How to Break Up a Dog Fight: 6 Expert Tips
by Janine DeVault - 9/30/19
ust as changing a tire is an essential skill for anyone with a driver’s license, knowing how to break up a dog fight is crucial for dog owners. You hope you never have to exercise the knowledge, but you’ll be glad to have the skill if you find yourself in need.
Dog fights are stressful and emotional events, and it can be tough to think rationally when you’re worried for your pup’s safety. But it’s really important to keep a level head when breaking up a dog fight. In this article we’ll cover exactly what to do (and what not to do) if you find your pup in a scuffle.
1. Learn Your Dog’s Warning Signs to Prevent Fights
There are all kinds of reasons why a dog might become aggressive. If you know your dog’s body language, you’ll be able to spot the signs early and remove him from a situation that’s triggering him. You’ll also be better able to avoid putting him in situations that could lead to aggression.
Take note of situations that make your dog feel stressed or scared, as this can lead to aggression when amplified. Standard signs of a stressed or fearful dog are frequent lip licking, tail tucked between his legs, whale eye, trembling, avoiding eye contact and more. If your dog conveys any of these signals, it’s up to you to determine the reason why and help him avoid or overcome the issue.
2. Determine Whether It’s Necessary to Get Involved
It’s important to know what a dog fight looks like and when your intervention is required. Many dogs like to play rough, which often involves a certain amount of growling. To the untrained eye this behavior might come across as aggressive, but often it’s just good fun. Additionally, it’s normal for dogs to have the occasional disagreement, and it’s healthy to give them the opportunity to work it out for themselves. If this type of disagreement escalates into something more than a scuffle, however, you will need to step in. If an aggressive interaction doesn’t resolve in just a few seconds, it’s time to intervene.
3. Attempt to Break Up the Fight From a Distance
The safest way to break up a dog fight is from a distance. Your best course of action is to distract the dogs from their fight. This won’t always work, but it’s worth a try. Try shouting, banging pots and pans together, blasting some sort of noise maker or spraying them with a hose to get their attention. If you can redirect their attention away from one another and to you, you should be able to separate them safely.
4. Never Get Between the Dogs
It’s natural in a moment of panic to want to reach for your dog’s collar and drag him out of a dog fight. Don’t do this. Do not put any part of your body between two dogs during a fight, because you are likely to get hurt. Your dog doesn’t want to bite you. But if he feels something grabbing at his neck, he is likely to retaliate. Not only will this hurt your physically, but it may change the way you look at your dog. Instead, use the wheelbarrow method to separate your dog.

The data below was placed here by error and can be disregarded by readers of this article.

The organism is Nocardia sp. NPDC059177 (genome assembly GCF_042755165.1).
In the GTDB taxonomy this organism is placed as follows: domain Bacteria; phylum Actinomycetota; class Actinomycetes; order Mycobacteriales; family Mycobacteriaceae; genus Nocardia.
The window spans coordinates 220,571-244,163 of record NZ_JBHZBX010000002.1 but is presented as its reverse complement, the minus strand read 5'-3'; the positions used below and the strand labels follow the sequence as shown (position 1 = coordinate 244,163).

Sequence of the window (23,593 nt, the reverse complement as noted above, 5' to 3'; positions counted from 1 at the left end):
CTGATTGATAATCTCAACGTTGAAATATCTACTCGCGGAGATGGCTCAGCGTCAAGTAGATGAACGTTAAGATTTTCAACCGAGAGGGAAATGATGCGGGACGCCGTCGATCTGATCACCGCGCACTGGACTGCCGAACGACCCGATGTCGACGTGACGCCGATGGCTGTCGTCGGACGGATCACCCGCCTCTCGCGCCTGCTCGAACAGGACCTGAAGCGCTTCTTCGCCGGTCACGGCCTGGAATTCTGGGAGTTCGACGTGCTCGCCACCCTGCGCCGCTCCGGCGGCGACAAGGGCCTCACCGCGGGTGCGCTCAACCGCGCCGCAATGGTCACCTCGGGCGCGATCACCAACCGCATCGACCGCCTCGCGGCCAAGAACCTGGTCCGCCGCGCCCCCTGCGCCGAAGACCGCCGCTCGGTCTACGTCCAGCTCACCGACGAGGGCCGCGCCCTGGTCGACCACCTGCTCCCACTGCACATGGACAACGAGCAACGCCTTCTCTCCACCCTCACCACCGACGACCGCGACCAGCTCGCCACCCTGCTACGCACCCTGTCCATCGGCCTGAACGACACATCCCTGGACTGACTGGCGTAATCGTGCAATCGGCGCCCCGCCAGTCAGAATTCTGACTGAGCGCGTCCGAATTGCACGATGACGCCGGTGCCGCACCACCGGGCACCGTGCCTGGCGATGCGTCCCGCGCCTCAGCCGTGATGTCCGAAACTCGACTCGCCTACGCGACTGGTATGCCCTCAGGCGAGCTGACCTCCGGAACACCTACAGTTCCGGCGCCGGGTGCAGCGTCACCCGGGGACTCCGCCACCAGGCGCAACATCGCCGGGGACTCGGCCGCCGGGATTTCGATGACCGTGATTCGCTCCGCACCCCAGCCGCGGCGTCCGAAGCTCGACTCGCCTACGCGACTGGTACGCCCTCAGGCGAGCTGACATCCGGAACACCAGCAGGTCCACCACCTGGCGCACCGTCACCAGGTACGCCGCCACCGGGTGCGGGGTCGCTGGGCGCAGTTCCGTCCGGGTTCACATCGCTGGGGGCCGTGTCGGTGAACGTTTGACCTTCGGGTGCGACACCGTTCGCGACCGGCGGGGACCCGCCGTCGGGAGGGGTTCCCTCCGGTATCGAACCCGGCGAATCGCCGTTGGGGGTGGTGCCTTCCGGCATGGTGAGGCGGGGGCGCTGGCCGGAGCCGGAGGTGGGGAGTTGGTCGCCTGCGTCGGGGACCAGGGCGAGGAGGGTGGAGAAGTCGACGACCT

5. Use the Wheelbarrow Method
Ideally, you’d be able to break up a dog fight without physical intervention, but that’s not always possible. The safest way to separate your dog from a fight is using the wheelbarrow method. This works best when the owner of the other dog is present to do this on their dog at the same time.
Approach your dog from behind, and pick up his back legs. Then pull him backward out of the fight. Since you’re holding his powerful hind quarters in the air (hence, wheelbarrow) he won’t have the leverage to continue lunging at his opponent.
6. Reflect on the Incident
The best way to avoid future fights is to understand why this one broke out in the first place. Sometimes the answer is obvious and other times it takes some digging. Perhaps the other dog was simply very reactive. Or, maybe your dog didn’t take kindly to the way the other dog greeted him. Your dog could have a surprising dislike for dogs that are smaller or larger than him.
Whatever the case, try to think back to the moments before the fight started. How was your dog behaving? When did he begin to act aggressive? In hindsight, is there anything you could have done to prevent this incident? If the answer is yes, don’t be too hard on yourself. We all want what’s best for our dogs, but we can’t anticipate every situation. As long as you make a continual effort to learn your dog’s behaviors and boundaries, you’re on the right track.
Dog fights are scary and stressful, but with any luck you will never find your pup in this situation. The good news is, now you know how to break up a dog fight without getting hurt. While you can’t control every scenario, there are some things you can do to help prevent your dog from finding himself in fights. The best way is by socializing your dog consistently, so he knows how to manage unfamiliar situations and environments.
Janine DeVault is a pet writer, animal rescue advocate, and former celebrity dog walker. She lives in Mexico with her three rescue pets, Maia, Fozzy and Kesi.